Why globalisation is bad news for millions of female workers

TUC Online, press release, 26 June 2003

Trade unionists from as far afield as Zimbabwe, the Philippines, India and Costa Rica, will be joining together with their UK colleagues tomorrow (Friday) to hear Trade and Industry Secretary and Minister for Women, Patricia Hewitt MP address the TUC's Gender and Globalisation conference.

Taking place at Congress House from 9.30am to 4.30pm, and chaired by TUC Assistant General Secretary, Kay Carberry, the TUC conference marks the start of a series of ‘24 hours for Trade Justice’events taking place nationwide this weekend. The events are organised by the Trade Justice Movement, a coalition of over 40 UK organisations—including the TUC—which is calling for reform of international trade rules.

Delegates will hear how globalisation and the drive towards the liberalisation of trade, is having an increasingly negative impact on the lives of millions of women workers around the globe.

The first speaker of the day is Patricia Hewitt at 9.30am who will talk to delegates about the importance of free and fair trade in helping developing countries move out of poverty. Other speakers include Miriam Mukutuma from the Zimbabwean Congress of Trade Unions, Annie Geron from PSLink, a public sector union in the Philippines and Gladys Branch from the Sierra Leone Labour Congress.

When the delegates break for lunch, the TUC is teaming up with the World Development Movement for a bizarre giant game of snakes and ladders to show how international trade rules, rigged in favour of rich countries, are keeping poor countries in poverty.

Delegates will be pitched against rich countries in the rigged game of unfair trade snakes and ladders overseen by the less than impartial World Trade Organisation. Giant loaded dice, movable snakes and ladders and dodgy WTO refereeing will ensure that the poor countries always lose.

The game has been organised by the TUC and international trade campaigners, the World Development Movement (WDM), for the ‘24 Hours for Trade Justice’ events taking place nationwide from noon tomorrow to noon on Saturday in the run-up to the WTO Ministerial Conference taking place in Cancun later this year. Both the TUC and WDM are part of the Trade Justice Movement, a coalition of over 40 UK organisations calling for reform of international trade rules.

TUC Assistant General Secretary, Kay Carberry said: ‘The trend towards globalisation is hitting women particularly hard. This event highlights the problems women in developing countries face, and will encourage UK trade unions to help their overseas colleagues fight exploitation and discrimination.’

Head of Campaigns at the World Development Movement, Marlene Barrett said today: The rules of international trade are rigged against the world's poor and in favour of multinationals and rich countries. We need the UK Government to act to rebalance trade in favour of poor communities worldwide instead of pushing more free trade agreements that no one wants. The focus of WTO negotiations in Cancun must be reviewing and reforming the existing unfair and unbalanced WTO rules.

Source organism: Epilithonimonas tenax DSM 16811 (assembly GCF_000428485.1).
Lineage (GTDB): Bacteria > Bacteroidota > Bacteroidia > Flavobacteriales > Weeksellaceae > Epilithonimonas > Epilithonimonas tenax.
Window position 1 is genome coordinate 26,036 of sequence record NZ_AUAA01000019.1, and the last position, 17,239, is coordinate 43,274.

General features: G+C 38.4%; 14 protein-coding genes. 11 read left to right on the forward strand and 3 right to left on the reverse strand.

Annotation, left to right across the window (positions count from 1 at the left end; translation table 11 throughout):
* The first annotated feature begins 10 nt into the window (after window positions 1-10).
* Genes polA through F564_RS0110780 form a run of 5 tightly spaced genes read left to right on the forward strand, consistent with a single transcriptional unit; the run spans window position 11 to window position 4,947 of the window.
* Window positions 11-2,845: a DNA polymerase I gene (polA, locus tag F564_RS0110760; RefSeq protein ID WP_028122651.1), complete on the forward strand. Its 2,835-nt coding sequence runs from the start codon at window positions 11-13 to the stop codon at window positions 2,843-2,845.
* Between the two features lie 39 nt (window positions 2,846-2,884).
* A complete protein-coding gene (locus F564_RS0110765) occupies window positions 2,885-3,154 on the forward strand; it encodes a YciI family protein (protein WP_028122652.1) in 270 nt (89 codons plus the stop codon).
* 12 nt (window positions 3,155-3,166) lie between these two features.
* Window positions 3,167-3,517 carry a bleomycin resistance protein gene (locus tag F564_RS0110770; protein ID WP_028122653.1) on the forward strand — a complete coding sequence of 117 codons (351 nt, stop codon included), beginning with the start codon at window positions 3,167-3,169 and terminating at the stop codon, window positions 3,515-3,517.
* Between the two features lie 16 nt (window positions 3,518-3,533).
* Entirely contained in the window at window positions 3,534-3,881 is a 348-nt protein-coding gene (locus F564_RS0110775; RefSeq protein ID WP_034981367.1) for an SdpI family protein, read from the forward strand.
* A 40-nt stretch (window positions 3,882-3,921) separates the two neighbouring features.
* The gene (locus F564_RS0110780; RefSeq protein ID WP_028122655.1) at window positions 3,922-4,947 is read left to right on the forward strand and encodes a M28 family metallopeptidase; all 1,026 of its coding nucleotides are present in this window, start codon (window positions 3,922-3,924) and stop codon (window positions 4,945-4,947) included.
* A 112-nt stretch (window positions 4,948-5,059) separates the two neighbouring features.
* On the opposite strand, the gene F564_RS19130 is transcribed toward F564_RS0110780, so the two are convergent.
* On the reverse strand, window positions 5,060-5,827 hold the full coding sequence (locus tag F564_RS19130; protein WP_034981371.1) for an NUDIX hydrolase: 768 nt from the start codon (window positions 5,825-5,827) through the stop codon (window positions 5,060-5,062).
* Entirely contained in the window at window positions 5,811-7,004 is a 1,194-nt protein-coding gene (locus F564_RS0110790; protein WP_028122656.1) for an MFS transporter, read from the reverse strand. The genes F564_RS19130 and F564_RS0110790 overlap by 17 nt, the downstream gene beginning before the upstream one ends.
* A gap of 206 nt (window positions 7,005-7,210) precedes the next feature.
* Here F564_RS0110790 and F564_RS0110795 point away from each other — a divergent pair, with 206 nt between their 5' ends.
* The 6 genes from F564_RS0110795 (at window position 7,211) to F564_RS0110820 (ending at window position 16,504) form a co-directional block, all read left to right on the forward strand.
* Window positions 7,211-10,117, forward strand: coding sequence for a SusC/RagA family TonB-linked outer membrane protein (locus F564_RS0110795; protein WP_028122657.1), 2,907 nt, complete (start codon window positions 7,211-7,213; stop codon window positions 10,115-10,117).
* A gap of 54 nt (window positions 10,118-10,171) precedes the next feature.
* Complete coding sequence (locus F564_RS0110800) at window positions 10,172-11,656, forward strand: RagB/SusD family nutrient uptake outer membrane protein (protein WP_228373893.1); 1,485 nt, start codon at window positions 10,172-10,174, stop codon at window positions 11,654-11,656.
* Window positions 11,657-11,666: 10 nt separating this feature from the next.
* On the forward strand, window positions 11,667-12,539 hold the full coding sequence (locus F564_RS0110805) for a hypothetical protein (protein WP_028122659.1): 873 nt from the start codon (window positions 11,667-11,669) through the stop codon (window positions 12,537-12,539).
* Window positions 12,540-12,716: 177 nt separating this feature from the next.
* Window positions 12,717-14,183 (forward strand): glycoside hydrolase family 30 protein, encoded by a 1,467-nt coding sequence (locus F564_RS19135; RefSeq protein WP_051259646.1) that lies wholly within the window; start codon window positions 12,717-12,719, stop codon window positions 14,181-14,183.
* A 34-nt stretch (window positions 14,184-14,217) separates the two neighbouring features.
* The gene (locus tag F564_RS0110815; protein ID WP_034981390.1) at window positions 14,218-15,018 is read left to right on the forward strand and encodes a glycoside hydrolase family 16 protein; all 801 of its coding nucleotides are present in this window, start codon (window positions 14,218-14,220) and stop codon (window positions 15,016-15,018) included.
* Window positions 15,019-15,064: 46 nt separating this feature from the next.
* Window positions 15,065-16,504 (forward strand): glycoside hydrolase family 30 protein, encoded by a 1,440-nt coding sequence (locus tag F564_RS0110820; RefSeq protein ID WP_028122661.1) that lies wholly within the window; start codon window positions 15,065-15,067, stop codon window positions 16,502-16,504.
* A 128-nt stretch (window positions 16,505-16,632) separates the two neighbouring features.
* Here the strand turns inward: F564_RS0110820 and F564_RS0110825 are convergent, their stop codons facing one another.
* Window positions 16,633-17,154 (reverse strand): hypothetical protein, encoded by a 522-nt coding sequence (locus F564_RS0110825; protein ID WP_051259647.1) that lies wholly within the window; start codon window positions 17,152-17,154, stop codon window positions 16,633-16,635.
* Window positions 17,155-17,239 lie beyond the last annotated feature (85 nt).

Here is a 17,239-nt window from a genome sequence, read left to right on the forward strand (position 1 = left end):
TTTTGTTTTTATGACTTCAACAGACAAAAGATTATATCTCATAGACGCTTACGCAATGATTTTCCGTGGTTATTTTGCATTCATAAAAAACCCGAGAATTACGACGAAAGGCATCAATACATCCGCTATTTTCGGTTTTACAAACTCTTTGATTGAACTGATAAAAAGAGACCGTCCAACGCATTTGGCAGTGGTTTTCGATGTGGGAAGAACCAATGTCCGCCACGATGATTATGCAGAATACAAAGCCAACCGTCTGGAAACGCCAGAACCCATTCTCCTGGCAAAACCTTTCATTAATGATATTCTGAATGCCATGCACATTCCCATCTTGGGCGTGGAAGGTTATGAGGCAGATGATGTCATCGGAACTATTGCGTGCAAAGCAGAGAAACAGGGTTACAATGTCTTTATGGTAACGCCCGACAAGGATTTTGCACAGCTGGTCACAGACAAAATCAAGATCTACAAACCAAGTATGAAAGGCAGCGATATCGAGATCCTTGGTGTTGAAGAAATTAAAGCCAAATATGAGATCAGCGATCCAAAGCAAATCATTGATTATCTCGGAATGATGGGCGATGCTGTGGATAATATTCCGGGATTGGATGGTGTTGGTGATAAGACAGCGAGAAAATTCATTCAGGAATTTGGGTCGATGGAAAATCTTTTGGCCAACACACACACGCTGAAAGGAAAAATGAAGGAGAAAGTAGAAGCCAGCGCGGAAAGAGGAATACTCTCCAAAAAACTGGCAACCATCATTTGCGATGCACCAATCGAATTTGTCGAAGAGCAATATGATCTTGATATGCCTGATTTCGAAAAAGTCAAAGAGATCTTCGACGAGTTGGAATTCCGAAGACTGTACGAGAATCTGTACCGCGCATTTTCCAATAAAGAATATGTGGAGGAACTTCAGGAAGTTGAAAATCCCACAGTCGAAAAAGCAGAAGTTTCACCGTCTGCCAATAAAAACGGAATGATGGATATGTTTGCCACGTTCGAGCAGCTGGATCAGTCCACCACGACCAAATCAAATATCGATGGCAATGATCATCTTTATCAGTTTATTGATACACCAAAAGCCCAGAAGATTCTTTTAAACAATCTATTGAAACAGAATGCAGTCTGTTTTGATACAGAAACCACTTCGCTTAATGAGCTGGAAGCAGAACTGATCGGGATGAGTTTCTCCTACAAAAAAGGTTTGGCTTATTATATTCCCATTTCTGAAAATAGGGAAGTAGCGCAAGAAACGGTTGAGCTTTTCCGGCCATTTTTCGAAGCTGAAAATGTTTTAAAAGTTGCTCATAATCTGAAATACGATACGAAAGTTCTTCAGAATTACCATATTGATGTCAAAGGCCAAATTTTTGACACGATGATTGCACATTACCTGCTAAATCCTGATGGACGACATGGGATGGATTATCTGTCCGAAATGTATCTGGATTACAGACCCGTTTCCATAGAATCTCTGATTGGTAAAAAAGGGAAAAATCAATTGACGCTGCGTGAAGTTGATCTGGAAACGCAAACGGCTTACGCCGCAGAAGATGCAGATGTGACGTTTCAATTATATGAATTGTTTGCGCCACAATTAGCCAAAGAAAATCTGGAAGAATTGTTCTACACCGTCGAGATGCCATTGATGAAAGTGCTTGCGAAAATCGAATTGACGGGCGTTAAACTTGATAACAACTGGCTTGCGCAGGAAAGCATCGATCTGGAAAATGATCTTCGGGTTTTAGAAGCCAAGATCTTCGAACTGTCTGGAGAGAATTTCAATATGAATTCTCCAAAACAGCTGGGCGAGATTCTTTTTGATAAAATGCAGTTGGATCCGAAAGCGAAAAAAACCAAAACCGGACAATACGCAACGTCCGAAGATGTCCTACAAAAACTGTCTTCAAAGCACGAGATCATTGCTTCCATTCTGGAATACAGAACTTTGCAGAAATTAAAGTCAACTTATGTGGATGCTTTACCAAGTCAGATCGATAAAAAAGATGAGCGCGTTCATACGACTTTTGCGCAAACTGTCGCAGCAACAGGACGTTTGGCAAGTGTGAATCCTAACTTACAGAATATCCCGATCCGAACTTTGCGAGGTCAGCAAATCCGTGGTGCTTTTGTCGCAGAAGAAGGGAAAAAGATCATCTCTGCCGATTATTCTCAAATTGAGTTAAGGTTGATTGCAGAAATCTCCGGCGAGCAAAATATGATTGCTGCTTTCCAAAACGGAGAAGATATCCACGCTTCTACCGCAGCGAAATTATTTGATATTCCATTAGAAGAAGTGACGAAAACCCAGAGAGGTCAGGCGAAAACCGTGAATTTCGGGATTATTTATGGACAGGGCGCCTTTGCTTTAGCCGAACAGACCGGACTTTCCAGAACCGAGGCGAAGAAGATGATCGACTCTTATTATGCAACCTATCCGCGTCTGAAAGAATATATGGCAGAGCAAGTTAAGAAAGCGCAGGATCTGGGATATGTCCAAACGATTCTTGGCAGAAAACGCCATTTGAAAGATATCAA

Over the weekend, tens of thousands of campaigners from Shetland to Cornwall and from Belfast to Kent will lobby over 500 MPs in their constituencies. They will be asking MPs to demand that the Government take a lead at the forthcoming World Trade Organisation (WTO) Ministerial Meeting in rewriting world trade rules to benefit poor countries and the environment.

Notes to Editors:

Other ‘24 hours for Trade Justice’ events taking place around the country include:

In Brighton, campaigners will have a 24-hour lobbying stall in Pavilion Gardens, allowing MPs to take advantage of the city's 24 hour culture and drop in any time.

In Glasgow, campaigners will take over Bells Bridge, which will be swathed with banners.

In Tottenham, Casualty actor and Celebrity Fame Academy winner Kwame Kwei-Armah will lobby David Lammy MP, along with local campaigners.

In Newcastle, from five points in the city, campaigners will march to Grey's Monument. A minute's silence as a giant set of scales is raised will end with a roar of solidarity with campaigners around the country who are sharing in this moment.

In Manchester, an event will feature live music with a Zimbabwean 15 piece band at noon on Saturday 28 June.

In Nottingham, World Champion Boxer Jawid Khaliq will ‘fight’a small child to illustrate the injustice of world trade rules between rich and poor countries.

At the Glastonbury Festival, the campaign will have a huge presence. Headline band Radiohead are supporting Scale Up for Trade Justice, as are a number of other main performers. Festival-goers will be able to fax their MPs and join the campaign, with many stunts, stalls and events and a Trade Justice Procession.